By Gene Meyer | Kansas Reporter
FAIRWAY — Kansas lawmakers are kicking recycling off the curb.
The law, in summary, delays curbside recycling.
“It’s frustrating,” said Emporia City Manager Matt Zimmerman, who once hoped to offer curbside recycling to residents in early 2013. That won’t happen until at least 2014.
So take those cans and bottles elsewhere. Or, just pitch them.
Recycling in Lawrence would, by 2020, help cut by half trash shipments to the city landfill, said Kathy Richardson, the city’s Waste Reduction and Recycling Division operations manager.
But the new law has specific timetables for planning, public hearings, legal notices, and an 18-month transition period.
“The earliest we’ll be able to begin curbside recycling is June 11, 2014.” Richardson said. ”And if we miss a deadline along the way, we have to start over.”
Think of the law, Kansas House Bill 2195, as an insurance policy, of sorts.
The law was designed to help protect solid-waste companies’ investment in trash trucks, sorters, crushers and other specialized equipment should the local governments that hired them decide to terminate their contracts, and either run the service themselves or hire competitors. It spells out specific steps communities must take to inform residents and waste haulers when changes to waste-management contracts are planned, and it postpones the beginning of new plans until 18 months after the changes are approved.
The 18-month delay, in theory, gives waste companies time to sell garbage trucks and other specialized equipment without risking large financial losses.
The law amounts to a compromise between what waste management companies originally asked for — a two-year delay plus payments for lost business — and what opponents sought, which was easier access to all markets for all potential bidders, said state Rep. Steve Huebert, R -Valley Center; he chairs the House Local Government Committee.
“I’m a free-market guy, but this keeps cities from cutting off contracts and forcing the rest of us to find new trash haulers whether we want to or not.” Huebert said. “That happened to us in Valley Center, and I didn’t like it.”
Recycling notwithstanding, “this is really a ‘Wichita rule,’ ” said Bill Bider, Kansas’ director of waste management at the Kansas Department of Health and Environment.
Kansas cities such as Wichita have several trash hauling companies competing for business, and tussles between established enterprises and entrepreneurs are commonplace, Bider said. The new rules also apply to trash haulers in any Kansas community large enough to have them, he said.
They “don’t protect anyone, they just establish a process for making changes,” Bider said.
Observers who followed HB 2195 through the Legislature last year say Topeka lobbyist Steve Kearney and other members of his firm, Kearney and Associates, first proposed specifics for the plan. The firm’s clients include Waste Management Inc., of Houston, one of the nation’s largest trash removal and environmental services firms. WMI is also a primary solid waste hauler in Wichita, Topeka and Junction City.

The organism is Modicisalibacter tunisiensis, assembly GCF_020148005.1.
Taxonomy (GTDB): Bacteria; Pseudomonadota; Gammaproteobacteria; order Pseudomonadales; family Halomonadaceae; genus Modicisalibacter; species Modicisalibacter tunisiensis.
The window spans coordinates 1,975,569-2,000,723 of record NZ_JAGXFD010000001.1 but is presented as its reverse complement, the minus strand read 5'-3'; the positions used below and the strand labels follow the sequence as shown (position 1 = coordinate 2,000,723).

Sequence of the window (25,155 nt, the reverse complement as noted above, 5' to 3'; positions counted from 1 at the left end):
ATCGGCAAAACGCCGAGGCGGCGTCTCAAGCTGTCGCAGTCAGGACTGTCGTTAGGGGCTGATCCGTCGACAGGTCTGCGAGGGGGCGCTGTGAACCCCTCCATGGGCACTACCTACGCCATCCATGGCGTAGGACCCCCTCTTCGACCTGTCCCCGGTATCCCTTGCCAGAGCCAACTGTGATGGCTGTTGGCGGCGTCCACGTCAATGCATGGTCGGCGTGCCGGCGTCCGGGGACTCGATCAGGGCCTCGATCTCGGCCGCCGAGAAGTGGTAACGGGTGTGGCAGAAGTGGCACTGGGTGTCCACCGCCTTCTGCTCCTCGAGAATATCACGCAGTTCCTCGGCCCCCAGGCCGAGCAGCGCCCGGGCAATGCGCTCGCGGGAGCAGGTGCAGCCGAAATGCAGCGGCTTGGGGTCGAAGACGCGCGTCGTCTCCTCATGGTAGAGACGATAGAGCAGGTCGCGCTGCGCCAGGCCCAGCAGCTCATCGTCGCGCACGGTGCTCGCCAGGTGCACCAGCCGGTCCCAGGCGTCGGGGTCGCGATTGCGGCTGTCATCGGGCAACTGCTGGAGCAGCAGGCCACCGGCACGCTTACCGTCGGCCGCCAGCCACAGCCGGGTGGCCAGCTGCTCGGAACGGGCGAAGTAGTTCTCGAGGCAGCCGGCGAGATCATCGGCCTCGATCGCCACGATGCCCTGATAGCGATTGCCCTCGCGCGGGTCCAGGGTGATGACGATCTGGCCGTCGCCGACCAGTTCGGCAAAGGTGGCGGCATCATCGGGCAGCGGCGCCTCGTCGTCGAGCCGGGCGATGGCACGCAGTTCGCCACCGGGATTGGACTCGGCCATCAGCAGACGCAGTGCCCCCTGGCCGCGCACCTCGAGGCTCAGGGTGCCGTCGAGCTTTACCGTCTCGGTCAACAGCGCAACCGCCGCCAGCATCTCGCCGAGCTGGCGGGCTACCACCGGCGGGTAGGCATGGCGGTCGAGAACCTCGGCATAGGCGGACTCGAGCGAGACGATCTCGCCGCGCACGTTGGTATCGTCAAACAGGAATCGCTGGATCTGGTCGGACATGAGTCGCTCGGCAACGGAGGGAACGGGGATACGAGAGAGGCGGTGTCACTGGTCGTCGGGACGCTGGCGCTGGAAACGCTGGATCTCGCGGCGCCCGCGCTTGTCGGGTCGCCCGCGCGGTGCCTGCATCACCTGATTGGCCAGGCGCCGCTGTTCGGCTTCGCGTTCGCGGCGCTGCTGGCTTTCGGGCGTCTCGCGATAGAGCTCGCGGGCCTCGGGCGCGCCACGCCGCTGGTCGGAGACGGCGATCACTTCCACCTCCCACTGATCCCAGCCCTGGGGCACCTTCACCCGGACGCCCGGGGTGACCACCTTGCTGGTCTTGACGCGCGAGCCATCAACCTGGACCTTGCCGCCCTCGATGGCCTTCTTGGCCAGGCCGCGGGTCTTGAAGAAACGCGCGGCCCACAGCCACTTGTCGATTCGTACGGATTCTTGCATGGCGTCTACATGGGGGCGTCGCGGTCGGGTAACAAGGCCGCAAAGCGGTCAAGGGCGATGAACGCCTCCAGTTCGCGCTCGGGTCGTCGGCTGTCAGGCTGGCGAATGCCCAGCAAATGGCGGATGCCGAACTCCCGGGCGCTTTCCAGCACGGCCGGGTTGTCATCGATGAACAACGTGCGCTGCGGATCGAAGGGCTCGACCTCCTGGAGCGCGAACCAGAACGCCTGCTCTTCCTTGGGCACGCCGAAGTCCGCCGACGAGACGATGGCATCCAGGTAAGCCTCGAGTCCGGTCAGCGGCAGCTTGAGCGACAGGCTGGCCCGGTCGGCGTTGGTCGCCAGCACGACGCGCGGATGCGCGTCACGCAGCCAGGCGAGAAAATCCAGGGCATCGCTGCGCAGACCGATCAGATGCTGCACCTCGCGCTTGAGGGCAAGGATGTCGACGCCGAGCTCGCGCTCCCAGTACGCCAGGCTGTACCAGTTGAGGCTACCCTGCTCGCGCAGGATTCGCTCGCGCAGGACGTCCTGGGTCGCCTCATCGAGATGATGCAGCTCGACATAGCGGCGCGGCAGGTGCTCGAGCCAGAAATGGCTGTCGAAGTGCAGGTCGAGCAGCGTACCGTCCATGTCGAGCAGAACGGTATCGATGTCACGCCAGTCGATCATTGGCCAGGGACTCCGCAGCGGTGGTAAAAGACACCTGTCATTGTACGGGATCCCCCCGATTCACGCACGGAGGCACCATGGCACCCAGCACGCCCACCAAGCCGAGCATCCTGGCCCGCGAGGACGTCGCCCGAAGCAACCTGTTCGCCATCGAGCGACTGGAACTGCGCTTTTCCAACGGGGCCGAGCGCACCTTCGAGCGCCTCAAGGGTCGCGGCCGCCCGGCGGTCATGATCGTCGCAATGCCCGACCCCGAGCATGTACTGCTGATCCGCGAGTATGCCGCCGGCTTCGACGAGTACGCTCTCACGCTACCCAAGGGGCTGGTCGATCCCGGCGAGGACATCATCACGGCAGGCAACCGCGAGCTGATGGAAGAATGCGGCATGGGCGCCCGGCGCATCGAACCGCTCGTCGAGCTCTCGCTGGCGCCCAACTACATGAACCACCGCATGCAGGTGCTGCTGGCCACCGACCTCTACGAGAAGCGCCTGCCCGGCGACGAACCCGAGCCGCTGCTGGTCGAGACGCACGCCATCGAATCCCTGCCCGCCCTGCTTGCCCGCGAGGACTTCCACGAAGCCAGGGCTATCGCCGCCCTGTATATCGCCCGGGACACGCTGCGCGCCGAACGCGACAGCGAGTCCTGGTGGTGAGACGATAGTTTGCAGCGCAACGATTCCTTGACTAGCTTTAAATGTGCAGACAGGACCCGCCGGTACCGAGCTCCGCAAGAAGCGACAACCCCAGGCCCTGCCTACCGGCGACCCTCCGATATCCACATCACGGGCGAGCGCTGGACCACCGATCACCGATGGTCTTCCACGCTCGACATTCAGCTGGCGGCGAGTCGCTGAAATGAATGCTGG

Kearney did not return telephone calls Monday or Tuesday, but WMI thinks the legislative action is appropriate, said a company spokeswoman in Minneapolis.
“We (the industry) have invested heavily in equipment designed to meet individual communities’ needs and, if the government takes over too quickly, we may not be able to get returns on those investments,” said Julie Ketchum, a WMI spokeswoman who helped lobby for the the bill as legislators debated it 14 months ago.
Important free-market considerations are involved, too, Ketchum said.
“We believe the process will allow the public to get involved and to choose whether they want private enterprise or the government to manage their solid-waste disposal,” she said.
Even with the new rules,” there are questions whether cities have an unfair advantage over local business owners,” said state Rep. Ann Mah, D-Topeka, and the House Local Government committee’s senior Democrat.
Cities, for example, have far more opportunity than small businesses to bundle money-losing waste management plans, such as recycling, with profitable ones, such as traditional trash pickup, Mah said.
“We need to be careful that government doesn’t drive businesses out of business,” she said.
It’s a Byzantine law, nevertheless.
City leaders first must pass a resolution announcing their intention to propose the change 180 days before they actually vote to make it, according to a Kansas Legislative Research Department official summary. They also are required to hold public hearings at least 30 days before that second vote and invite all solid-waste haulers in their city limits to the hearing.
Then they must wait 18 months before making applicable changes. The whole process, up to the 18-month waiting period, needs to be completed within one year of the first resolution or the whole thing starts from scratch.
The process is not a pretty sight, concedes Sandra Jacquot, general counsel for the League of Kansas Municipalities, a policy advocate for local governments in Topeka. League members have mixed feelings about the change, she said.
“We agree that there should be a process for making changes such as this,” Jacquot said, as there were none before.
“But we don’t think there should be a wait of that magnitude,” she said.
In Lawrence, even the haulers — who presumably will collect trash and recycling under the new system — don’t like the 18-month rule, said Richardson, the recycling division supervisor.
“They tell us it’s really hard to know that far ahead of time what your operating costs are going to be,” she said.